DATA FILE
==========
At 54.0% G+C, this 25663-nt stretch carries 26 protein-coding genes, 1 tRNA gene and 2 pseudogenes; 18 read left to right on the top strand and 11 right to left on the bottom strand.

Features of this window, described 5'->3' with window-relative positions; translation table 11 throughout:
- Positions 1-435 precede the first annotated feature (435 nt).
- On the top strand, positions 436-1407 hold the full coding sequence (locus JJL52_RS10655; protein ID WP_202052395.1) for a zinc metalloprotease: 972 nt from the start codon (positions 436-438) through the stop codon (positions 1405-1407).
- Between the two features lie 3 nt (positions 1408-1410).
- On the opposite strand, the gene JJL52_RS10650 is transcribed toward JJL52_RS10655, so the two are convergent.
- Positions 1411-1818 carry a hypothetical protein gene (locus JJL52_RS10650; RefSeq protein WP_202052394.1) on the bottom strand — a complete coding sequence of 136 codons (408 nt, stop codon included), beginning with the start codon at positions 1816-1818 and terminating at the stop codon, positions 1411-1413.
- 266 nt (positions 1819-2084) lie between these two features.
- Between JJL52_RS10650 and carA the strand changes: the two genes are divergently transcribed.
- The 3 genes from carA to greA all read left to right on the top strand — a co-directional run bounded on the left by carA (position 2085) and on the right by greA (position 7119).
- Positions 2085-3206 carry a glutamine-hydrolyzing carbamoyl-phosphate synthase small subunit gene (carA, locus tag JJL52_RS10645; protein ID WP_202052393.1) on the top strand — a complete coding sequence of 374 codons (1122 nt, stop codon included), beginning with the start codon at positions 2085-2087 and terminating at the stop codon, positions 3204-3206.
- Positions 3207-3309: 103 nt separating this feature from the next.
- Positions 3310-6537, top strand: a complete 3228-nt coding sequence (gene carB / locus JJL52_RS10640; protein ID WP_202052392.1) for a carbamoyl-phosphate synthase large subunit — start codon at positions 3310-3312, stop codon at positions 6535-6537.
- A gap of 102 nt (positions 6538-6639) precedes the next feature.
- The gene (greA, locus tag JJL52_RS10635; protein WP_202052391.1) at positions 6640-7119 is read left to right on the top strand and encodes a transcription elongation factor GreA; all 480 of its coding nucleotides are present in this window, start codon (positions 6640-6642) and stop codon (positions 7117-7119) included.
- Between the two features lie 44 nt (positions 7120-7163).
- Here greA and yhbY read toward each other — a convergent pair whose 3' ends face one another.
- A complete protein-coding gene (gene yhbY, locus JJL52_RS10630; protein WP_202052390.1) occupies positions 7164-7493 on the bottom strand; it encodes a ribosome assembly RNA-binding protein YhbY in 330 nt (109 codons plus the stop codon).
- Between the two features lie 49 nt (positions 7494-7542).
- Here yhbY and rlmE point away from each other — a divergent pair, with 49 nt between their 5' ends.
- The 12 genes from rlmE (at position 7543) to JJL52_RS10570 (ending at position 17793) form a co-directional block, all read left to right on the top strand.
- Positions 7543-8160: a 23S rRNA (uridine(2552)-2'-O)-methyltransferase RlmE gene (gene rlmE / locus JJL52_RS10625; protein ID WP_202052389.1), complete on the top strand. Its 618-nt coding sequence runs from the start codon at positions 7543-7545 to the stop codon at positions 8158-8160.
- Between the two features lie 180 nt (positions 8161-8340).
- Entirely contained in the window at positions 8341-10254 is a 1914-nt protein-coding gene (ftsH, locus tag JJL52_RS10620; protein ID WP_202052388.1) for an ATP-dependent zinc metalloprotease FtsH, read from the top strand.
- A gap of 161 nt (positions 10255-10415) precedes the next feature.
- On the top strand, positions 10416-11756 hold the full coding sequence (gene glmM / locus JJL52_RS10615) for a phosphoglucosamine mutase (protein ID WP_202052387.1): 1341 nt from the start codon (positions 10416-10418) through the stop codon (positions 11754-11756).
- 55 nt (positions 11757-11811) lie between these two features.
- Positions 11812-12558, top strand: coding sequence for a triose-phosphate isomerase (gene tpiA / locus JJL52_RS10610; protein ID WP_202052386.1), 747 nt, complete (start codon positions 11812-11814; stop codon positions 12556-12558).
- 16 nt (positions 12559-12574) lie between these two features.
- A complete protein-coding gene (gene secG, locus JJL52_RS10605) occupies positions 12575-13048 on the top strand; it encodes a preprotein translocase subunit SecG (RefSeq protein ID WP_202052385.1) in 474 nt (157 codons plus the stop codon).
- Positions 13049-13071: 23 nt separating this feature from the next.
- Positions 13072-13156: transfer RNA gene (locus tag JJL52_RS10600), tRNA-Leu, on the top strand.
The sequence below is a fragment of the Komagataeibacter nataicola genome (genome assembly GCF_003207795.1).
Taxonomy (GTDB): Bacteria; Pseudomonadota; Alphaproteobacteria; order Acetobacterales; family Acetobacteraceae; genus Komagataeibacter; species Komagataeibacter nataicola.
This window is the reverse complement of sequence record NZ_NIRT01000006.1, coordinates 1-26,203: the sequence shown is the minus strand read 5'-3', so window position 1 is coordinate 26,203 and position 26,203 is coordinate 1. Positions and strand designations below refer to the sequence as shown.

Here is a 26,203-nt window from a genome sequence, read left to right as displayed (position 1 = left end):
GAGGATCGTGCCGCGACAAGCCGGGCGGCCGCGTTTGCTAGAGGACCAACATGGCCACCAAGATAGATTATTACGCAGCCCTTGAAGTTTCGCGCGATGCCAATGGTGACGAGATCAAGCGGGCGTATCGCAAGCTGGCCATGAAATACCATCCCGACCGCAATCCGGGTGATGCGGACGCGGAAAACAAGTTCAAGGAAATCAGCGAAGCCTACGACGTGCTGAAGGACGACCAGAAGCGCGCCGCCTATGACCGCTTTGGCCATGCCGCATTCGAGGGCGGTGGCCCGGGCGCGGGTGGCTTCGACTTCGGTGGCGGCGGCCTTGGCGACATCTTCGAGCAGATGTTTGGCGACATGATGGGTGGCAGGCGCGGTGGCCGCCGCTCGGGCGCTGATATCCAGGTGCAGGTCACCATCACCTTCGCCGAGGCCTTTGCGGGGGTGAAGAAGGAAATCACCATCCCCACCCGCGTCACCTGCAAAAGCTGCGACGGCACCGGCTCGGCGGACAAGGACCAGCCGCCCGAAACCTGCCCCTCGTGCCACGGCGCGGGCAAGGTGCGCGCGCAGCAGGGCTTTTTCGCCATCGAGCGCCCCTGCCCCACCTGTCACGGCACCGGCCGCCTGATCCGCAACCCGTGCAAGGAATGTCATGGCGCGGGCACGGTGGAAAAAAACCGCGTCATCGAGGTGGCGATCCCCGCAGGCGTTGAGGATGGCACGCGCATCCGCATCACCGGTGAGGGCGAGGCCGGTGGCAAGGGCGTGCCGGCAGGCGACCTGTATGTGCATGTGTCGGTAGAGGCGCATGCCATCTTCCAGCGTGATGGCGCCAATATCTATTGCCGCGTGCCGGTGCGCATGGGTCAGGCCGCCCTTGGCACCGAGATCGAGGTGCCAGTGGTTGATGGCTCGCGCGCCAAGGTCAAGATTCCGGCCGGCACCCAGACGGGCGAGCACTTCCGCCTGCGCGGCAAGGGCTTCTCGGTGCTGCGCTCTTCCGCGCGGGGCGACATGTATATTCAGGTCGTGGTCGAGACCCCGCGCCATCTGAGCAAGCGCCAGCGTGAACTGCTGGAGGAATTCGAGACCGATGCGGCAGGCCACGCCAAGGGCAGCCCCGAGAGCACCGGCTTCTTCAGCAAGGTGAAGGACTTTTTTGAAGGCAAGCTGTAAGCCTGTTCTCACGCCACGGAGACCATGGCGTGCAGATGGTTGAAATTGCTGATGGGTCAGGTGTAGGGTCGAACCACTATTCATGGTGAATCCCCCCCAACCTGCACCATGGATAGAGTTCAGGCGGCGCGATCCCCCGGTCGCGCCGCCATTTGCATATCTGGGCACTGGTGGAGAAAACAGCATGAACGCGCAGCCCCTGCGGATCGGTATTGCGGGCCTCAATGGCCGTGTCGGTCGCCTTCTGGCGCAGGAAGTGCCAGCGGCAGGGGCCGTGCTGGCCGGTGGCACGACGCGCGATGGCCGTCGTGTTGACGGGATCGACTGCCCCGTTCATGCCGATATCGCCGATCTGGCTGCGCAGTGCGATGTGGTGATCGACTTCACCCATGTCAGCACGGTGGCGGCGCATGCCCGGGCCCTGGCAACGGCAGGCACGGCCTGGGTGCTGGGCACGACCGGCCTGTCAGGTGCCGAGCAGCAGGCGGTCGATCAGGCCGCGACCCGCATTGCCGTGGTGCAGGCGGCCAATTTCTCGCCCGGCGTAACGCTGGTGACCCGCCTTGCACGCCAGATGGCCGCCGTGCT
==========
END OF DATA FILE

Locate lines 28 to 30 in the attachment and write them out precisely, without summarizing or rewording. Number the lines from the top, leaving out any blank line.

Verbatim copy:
- Positions 11812-12558, top strand: coding sequence for a triose-phosphate isomerase (gene tpiA / locus JJL52_RS10610; protein ID WP_202052386.1), 747 nt, complete (start codon positions 11812-11814; stop codon positions 12556-12558).
- 16 nt (positions 12559-12574) lie between these two features.
- A complete protein-coding gene (gene secG, locus JJL52_RS10605) occupies positions 12575-13048 on the top strand; it encodes a preprotein translocase subunit SecG (RefSeq protein ID WP_202052385.1) in 474 nt (157 codons plus the stop codon).